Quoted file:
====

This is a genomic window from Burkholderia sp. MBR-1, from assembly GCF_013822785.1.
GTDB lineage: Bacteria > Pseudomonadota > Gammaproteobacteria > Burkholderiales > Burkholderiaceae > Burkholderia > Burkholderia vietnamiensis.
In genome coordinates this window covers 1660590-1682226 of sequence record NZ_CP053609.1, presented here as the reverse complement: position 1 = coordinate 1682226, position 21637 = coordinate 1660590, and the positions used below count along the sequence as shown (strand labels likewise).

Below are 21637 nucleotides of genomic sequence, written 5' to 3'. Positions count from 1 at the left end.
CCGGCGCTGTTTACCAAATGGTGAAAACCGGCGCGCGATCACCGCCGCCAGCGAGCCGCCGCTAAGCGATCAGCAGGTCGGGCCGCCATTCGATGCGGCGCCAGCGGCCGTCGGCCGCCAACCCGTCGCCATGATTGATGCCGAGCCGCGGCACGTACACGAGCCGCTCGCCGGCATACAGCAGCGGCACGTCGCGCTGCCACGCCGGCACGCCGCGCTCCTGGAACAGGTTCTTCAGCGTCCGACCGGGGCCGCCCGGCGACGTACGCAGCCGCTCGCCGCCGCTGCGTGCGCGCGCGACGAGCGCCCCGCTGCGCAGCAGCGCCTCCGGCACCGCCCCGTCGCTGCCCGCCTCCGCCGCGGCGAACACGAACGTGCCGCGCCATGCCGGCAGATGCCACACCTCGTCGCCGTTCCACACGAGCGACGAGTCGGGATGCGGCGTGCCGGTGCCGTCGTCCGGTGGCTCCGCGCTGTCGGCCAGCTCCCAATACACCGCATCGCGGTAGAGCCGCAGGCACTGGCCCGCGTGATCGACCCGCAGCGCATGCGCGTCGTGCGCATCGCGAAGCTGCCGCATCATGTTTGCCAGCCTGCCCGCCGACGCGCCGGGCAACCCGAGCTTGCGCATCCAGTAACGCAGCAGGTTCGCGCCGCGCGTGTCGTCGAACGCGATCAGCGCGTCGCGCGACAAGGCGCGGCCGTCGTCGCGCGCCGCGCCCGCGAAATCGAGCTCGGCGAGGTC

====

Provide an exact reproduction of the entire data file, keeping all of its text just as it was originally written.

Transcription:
This is a genomic window from Burkholderia sp. MBR-1, from assembly GCF_013822785.1.
GTDB lineage: Bacteria > Pseudomonadota > Gammaproteobacteria > Burkholderiales > Burkholderiaceae > Burkholderia > Burkholderia vietnamiensis.
In genome coordinates this window covers 1660590-1682226 of sequence record NZ_CP053609.1, presented here as the reverse complement: position 1 = coordinate 1682226, position 21637 = coordinate 1660590, and the positions used below count along the sequence as shown (strand labels likewise).

Below are 21637 nucleotides of genomic sequence, written 5' to 3'. Positions count from 1 at the left end.
CCGGCGCTGTTTACCAAATGGTGAAAACCGGCGCGCGATCACCGCCGCCAGCGAGCCGCCGCTAAGCGATCAGCAGGTCGGGCCGCCATTCGATGCGGCGCCAGCGGCCGTCGGCCGCCAACCCGTCGCCATGATTGATGCCGAGCCGCGGCACGTACACGAGCCGCTCGCCGGCATACAGCAGCGGCACGTCGCGCTGCCACGCCGGCACGCCGCGCTCCTGGAACAGGTTCTTCAGCGTCCGACCGGGGCCGCCCGGCGACGTACGCAGCCGCTCGCCGCCGCTGCGTGCGCGCGCGACGAGCGCCCCGCTGCGCAGCAGCGCCTCCGGCACCGCCCCGTCGCTGCCCGCCTCCGCCGCGGCGAACACGAACGTGCCGCGCCATGCCGGCAGATGCCACACCTCGTCGCCGTTCCACACGAGCGACGAGTCGGGATGCGGCGTGCCGGTGCCGTCGTCCGGTGGCTCCGCGCTGTCGGCCAGCTCCCAATACACCGCATCGCGGTAGAGCCGCAGGCACTGGCCCGCGTGATCGACCCGCAGCGCATGCGCGTCGTGCGCATCGCGAAGCTGCCGCATCATGTTTGCCAGCCTGCCCGCCGACGCGCCGGGCAACCCGAGCTTGCGCATCCAGTAACGCAGCAGGTTCGCGCCGCGCGTGTCGTCGAACGCGATCAGCGCGTCGCGCGACAAGGCGCGGCCGTCGTCGCGCGCCGCGCCCGCGAAATCGAGCTCGGCGAGGTC